In 1996, Nuggets guard Mahmoud Abdul-Rauf got suspended for sitting during the national anthem. He called the American flag “a symbol of oppression, of tyranny.” After the one-game suspension, the NBA met with Abdul-Rauf and compromised: He’d stand in silent prayer during the anthem.
Twenty years later, Colin Kaepernick followed Abdul-Rauf’s lead by protesting racism in America by kneeling during the national anthem. Since that season, he has remained unsigned by NFL teams, who’ve instead repeatedly signed lesser quarterbacks.
Now, former NBA commissioner David Stern – who ran the league when Abdul-Rauf got suspended – is also agreeing.
Colin Kaepernick, the quarterback whose NFL career was cut short after he knelt in protest during the national anthem, would still have a job if he were a basketball player, according to former NBA Commissioner David Stern.
Stern said that Kaepernick should have been suspended by the NFL when he first began kneeling, and if he had been, his career would have been able to continue.
This heavy-handedness is so Stern. Punish the player to save the player.
The NBA has a rule requiring players to stand during the national anthem. I’ll grant that Stern was suggesting the NFL should have implemented a similar rule – not that the NFL should have punished a player who didn’t break a rule.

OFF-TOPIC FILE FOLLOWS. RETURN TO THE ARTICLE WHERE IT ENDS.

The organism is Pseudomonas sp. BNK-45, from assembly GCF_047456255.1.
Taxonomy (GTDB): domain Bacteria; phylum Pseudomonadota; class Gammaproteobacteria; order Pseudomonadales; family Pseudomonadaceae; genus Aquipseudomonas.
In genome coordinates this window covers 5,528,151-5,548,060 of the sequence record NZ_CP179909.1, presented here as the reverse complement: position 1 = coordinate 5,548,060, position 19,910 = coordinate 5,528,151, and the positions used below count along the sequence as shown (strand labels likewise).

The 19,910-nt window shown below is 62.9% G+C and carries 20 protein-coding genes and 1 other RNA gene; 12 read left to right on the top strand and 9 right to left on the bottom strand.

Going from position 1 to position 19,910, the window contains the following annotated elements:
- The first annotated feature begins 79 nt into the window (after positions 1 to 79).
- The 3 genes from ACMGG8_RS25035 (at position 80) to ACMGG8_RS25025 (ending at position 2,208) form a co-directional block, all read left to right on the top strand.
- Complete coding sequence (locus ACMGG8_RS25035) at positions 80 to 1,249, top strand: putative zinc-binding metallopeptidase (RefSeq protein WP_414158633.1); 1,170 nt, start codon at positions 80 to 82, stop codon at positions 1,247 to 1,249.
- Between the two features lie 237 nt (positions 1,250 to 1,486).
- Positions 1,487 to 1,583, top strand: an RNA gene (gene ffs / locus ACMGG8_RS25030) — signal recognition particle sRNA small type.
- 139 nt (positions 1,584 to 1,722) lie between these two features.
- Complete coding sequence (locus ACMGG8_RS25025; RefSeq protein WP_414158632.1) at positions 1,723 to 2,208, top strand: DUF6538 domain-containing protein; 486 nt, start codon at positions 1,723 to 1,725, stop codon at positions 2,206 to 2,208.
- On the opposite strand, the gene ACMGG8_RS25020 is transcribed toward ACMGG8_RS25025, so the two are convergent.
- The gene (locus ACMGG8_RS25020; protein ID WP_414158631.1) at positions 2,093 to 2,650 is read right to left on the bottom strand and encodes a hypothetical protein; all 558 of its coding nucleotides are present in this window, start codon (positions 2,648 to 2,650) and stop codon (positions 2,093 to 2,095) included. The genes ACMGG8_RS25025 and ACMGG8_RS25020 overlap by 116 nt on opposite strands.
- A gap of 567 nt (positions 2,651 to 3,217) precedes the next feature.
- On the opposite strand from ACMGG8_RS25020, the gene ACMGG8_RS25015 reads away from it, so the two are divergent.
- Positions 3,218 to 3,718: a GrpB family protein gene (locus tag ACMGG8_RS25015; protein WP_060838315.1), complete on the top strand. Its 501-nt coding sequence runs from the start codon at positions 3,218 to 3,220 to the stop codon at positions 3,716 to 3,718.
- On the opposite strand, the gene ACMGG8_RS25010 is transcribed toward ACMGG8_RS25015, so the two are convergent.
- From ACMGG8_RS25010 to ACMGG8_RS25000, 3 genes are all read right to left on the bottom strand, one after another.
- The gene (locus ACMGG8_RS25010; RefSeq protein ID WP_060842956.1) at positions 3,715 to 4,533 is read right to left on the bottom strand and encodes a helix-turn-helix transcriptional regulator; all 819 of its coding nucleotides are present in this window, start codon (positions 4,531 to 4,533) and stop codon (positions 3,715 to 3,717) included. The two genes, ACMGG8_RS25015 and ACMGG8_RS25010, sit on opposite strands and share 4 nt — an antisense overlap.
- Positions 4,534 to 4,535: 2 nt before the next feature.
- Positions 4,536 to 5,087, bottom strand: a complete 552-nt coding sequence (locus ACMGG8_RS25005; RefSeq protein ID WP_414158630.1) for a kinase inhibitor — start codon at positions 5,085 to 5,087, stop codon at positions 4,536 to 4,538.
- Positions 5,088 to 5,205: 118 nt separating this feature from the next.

But this is still a reach.
Abdul-Rauf agreed to stand in prayer during the anthem. What convinces anyone Kaepernick would have gone for that? And if he kept kneeling, under Stern’s plan, was the NFL supposed to stop suspending him at some point?
Current commissioner Adam Silver’s plan proved much more effective for the NBA’s business (though not necessarily for player expression). Silver – who has supported the NBA’s anthem rule – met with players behind the scenes, played up the NBA’s support of issues important to players and convinced them to stand for the anthem. They complied.
Again, though, that might not have happened with Kaepernick among their ranks. He has taken a harder stance on this than any athlete.
Which is why I don’t buy what Stern is selling.